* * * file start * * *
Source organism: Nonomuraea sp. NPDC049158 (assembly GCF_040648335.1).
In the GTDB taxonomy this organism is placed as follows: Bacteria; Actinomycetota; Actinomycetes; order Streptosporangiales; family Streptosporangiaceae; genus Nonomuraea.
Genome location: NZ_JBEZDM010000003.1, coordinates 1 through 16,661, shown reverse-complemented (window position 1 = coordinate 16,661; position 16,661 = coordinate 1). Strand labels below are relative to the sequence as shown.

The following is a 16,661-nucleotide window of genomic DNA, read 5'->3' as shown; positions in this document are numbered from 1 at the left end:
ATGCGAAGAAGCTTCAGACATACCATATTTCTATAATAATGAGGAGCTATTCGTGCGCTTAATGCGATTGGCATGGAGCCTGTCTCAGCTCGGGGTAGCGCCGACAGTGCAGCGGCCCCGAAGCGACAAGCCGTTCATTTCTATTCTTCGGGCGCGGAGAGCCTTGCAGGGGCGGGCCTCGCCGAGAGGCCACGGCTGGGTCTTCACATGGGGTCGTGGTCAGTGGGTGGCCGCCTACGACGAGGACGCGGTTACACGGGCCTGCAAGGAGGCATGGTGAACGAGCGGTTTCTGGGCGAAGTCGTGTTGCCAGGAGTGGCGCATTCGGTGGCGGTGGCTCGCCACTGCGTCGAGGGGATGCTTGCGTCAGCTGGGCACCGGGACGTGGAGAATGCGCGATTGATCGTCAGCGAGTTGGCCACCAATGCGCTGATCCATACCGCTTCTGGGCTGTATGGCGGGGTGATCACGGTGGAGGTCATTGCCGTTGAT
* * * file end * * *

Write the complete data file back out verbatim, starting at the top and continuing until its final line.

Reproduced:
Source organism: Nonomuraea sp. NPDC049158 (assembly GCF_040648335.1).
In the GTDB taxonomy this organism is placed as follows: Bacteria; Actinomycetota; Actinomycetes; order Streptosporangiales; family Streptosporangiaceae; genus Nonomuraea.
Genome location: NZ_JBEZDM010000003.1, coordinates 1 through 16,661, shown reverse-complemented (window position 1 = coordinate 16,661; position 16,661 = coordinate 1). Strand labels below are relative to the sequence as shown.

The following is a 16,661-nucleotide window of genomic DNA, read 5'->3' as shown; positions in this document are numbered from 1 at the left end:
ATGCGAAGAAGCTTCAGACATACCATATTTCTATAATAATGAGGAGCTATTCGTGCGCTTAATGCGATTGGCATGGAGCCTGTCTCAGCTCGGGGTAGCGCCGACAGTGCAGCGGCCCCGAAGCGACAAGCCGTTCATTTCTATTCTTCGGGCGCGGAGAGCCTTGCAGGGGCGGGCCTCGCCGAGAGGCCACGGCTGGGTCTTCACATGGGGTCGTGGTCAGTGGGTGGCCGCCTACGACGAGGACGCGGTTACACGGGCCTGCAAGGAGGCATGGTGAACGAGCGGTTTCTGGGCGAAGTCGTGTTGCCAGGAGTGGCGCATTCGGTGGCGGTGGCTCGCCACTGCGTCGAGGGGATGCTTGCGTCAGCTGGGCACCGGGACGTGGAGAATGCGCGATTGATCGTCAGCGAGTTGGCCACCAATGCGCTGATCCATACCGCTTCTGGGCTGTATGGCGGGGTGATCACGGTGGAGGTCATTGCCGTTGAT